Election 2008 will feature a fundamental debate about healthcare. That debate will offer a stark contrast in goals and strategies: for or against coverage for all; a common government guarantee versus individualized, “market based” insurance.
Voters rank healthcare just below Iraq as a top concern. A March New York Times/CBS News poll found that nearly two-thirds of Americans believe government should guarantee healthcare to all, and a majority say they’re willing to pay higher taxes to get it. Healthcare looms very large for Democratic and independent voters. For Republican voters, however, other issues–immigration, tax cuts–rank higher. Not surprisingly, healthcare has moved quickly to the center of the Democratic debate, while Republican candidates have said comparatively little about it.
Among the GOP candidates, Representative Duncan Hunter bluntly states a common theme: “I’m against universal coverage.” Republicans generally oppose mandates to provide healthcare, instead advocating “market mechanisms” that, they say, would make healthcare less expensive. As governor of Massachusetts, Mitt Romney led the effort to implement a universal state program that required companies and individuals to get healthcare. But he says very little about his plan now. “I don’t like calling it universal coverage. That smacks of Hillarycare,” Romney says. He adds, “The Democrats’ path is always government-mandated, government-run, government insurance…[which is] almost by definition going to be inefficient, ineffective and expensive.”
Former New York Mayor Rudy Giuliani has taken the lead in the Republican field. Scorning Democratic plans as “socialized medicine,” Giuliani says the “problem with our health insurance is it’s government and employer dominated. People don’t make individual choices.” He would accelerate the move away from employer-based insurance, giving individuals a tax credit of as much as $15,000 to help pay for their own. But he wouldn’t require people to self-insure, so with the young and healthy forgoing insurance and insurance companies imposing a higher premium for those purchasing outside a broad pool, this kind of individualized insurance is likely to drive costs up and coverage down.
Among Democrats, the debate was initially focused on incremental reforms, but activists demanded more, and the broken system requires it: Nearly half of people in the Times/CBS poll have had their coverage cut or had to pay more. A fourth of those with insurance reported that they had done without tests or treatment because it wasn’t covered by their plan. Forty-seven million–15 percent of Americans–do not have health insurance, up some 6.8 million over the past seven years. Only comprehensive reform can address these problems.
Of the leading contenders, John Edwards was the first to put forth a comprehensive plan, projecting its costs and calling for rolling back many of Bush’s tax cuts to pay for it. Barack Obama has followed suit, and a wary Hillary Clinton has begun a piecemeal rollout of what she promises will be a comprehensive plan. With little notice, Chris Dodd has laid out a comprehensive plan, similar to those of Edwards and Obama. Both Edwards and Obama would require employers to provide insurance for their employees or pay into a public plan. Employees could keep the plans they have at work or enroll in a Medicare-like public entity. Both candidates believe a public plan, open to all, would keep insurance companies honest. Edwards would require every person to have insurance; Obama would not. Edwards, Obama and Clinton all have detailed initiatives on saving costs, from bulk negotiations on prescription drugs to computerized record-keeping.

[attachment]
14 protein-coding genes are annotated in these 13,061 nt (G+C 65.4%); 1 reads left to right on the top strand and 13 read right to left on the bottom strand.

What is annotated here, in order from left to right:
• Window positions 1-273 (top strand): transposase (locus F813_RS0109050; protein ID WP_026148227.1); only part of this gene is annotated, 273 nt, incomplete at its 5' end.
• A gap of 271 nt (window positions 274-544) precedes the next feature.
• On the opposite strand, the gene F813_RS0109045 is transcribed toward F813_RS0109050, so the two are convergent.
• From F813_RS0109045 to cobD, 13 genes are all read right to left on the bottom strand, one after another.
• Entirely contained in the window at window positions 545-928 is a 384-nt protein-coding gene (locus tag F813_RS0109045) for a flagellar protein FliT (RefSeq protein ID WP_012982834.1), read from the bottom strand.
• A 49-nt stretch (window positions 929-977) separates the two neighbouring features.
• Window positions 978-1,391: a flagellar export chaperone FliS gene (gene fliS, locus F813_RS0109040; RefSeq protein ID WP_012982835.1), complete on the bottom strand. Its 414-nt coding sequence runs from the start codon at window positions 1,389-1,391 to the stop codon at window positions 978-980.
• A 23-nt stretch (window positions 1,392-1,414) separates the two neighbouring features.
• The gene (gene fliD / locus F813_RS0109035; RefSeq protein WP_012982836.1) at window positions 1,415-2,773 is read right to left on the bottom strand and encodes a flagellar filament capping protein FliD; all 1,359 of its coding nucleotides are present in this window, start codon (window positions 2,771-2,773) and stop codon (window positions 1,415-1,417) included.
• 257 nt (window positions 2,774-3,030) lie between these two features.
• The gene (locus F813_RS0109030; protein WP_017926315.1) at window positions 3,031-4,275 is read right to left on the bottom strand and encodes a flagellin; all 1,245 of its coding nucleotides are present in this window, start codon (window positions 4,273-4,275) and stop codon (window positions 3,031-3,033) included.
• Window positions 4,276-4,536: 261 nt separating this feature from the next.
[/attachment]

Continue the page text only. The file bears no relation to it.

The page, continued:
In contrast, Representative Dennis Kucinich and Mike Gravel argue forcefully for a single-payer plan–basically Medicare for all. Kucinich has co-sponsored legislation with Representative John Conyers that would allow people to choose their own doctor and eliminate insurance companies, using the hundreds of billions saved to cover everyone. Since it takes on the insurance industry directly, the Kucinich single-payer plan would trigger a furious, multibillion-dollar campaign by the insurance industry to scare the hell out of voters, a sequel to the “Harry and Louise” campaign that torpedoed the Clinton plan in 1993-94.
Obama and Edwards hope to avoid a direct face-off with insurance companies by offering them, as Obama puts it, “a seat at the table,” but they “don’t get to buy every chair.” On a level field, a public plan competing with the insurance companies would offer more comprehensive and less costly coverage. But will the field be level? As Trudy Lieberman reveals on page 14, insurance lobbies have pocketed massive subsidies for private plans that now compete with Medicare. The drug lobby has blocked Medicare from making bulk purchases of prescription drugs. With hundreds of billions at stake, no comprehensive reform can avoid taking on these powerful lobbies.
It’s early in the campaign, yet it’s already clear that we are headed into a high-stakes debate on healthcare. What will replace the broken corporate healthcare system: a broad public guarantee, or individualized plans purchased on the market? Do we fare better together or on our own? Americans want something done. The next year should provide them with a clear choice.